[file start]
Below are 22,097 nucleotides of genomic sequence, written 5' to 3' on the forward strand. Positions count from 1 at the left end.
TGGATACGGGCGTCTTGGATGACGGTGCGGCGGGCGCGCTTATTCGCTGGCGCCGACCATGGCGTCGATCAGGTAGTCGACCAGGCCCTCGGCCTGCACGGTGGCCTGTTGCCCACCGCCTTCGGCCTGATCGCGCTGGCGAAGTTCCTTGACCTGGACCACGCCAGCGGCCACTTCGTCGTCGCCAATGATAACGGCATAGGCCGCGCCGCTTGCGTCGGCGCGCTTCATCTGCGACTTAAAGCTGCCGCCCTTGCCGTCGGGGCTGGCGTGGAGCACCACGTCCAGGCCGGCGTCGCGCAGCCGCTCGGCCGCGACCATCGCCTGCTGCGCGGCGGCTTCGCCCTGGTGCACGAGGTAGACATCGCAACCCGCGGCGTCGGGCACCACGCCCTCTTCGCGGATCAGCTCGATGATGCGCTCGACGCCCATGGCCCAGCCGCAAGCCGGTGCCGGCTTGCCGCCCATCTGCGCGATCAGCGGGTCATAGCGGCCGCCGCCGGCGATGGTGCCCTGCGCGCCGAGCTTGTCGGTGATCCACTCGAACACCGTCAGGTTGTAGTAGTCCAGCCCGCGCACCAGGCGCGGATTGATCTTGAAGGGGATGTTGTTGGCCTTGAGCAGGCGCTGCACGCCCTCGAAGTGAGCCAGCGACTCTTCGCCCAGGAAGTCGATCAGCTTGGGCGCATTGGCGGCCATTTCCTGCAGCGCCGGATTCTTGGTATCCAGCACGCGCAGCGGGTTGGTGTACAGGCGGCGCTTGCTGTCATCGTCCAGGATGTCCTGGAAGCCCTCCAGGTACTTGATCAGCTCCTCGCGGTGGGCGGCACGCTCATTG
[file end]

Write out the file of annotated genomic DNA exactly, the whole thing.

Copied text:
Below are 22,097 nucleotides of genomic sequence, written 5' to 3' on the forward strand. Positions count from 1 at the left end.
TGGATACGGGCGTCTTGGATGACGGTGCGGCGGGCGCGCTTATTCGCTGGCGCCGACCATGGCGTCGATCAGGTAGTCGACCAGGCCCTCGGCCTGCACGGTGGCCTGTTGCCCACCGCCTTCGGCCTGATCGCGCTGGCGAAGTTCCTTGACCTGGACCACGCCAGCGGCCACTTCGTCGTCGCCAATGATAACGGCATAGGCCGCGCCGCTTGCGTCGGCGCGCTTCATCTGCGACTTAAAGCTGCCGCCCTTGCCGTCGGGGCTGGCGTGGAGCACCACGTCCAGGCCGGCGTCGCGCAGCCGCTCGGCCGCGACCATCGCCTGCTGCGCGGCGGCTTCGCCCTGGTGCACGAGGTAGACATCGCAACCCGCGGCGTCGGGCACCACGCCCTCTTCGCGGATCAGCTCGATGATGCGCTCGACGCCCATGGCCCAGCCGCAAGCCGGTGCCGGCTTGCCGCCCATCTGCGCGATCAGCGGGTCATAGCGGCCGCCGCCGGCGATGGTGCCCTGCGCGCCGAGCTTGTCGGTGATCCACTCGAACACCGTCAGGTTGTAGTAGTCCAGCCCGCGCACCAGGCGCGGATTGATCTTGAAGGGGATGTTGTTGGCCTTGAGCAGGCGCTGCACGCCCTCGAAGTGAGCCAGCGACTCTTCGCCCAGGAAGTCGATCAGCTTGGGCGCATTGGCGGCCATTTCCTGCAGCGCCGGATTCTTGGTATCCAGCACGCGCAGCGGGTTGGTGTACAGGCGGCGCTTGCTGTCATCGTCCAGGATGTCCTGGAAGCCCTCCAGGTACTTGATCAGCTCCTCGCGGTGGGCGGCACGCTCATTG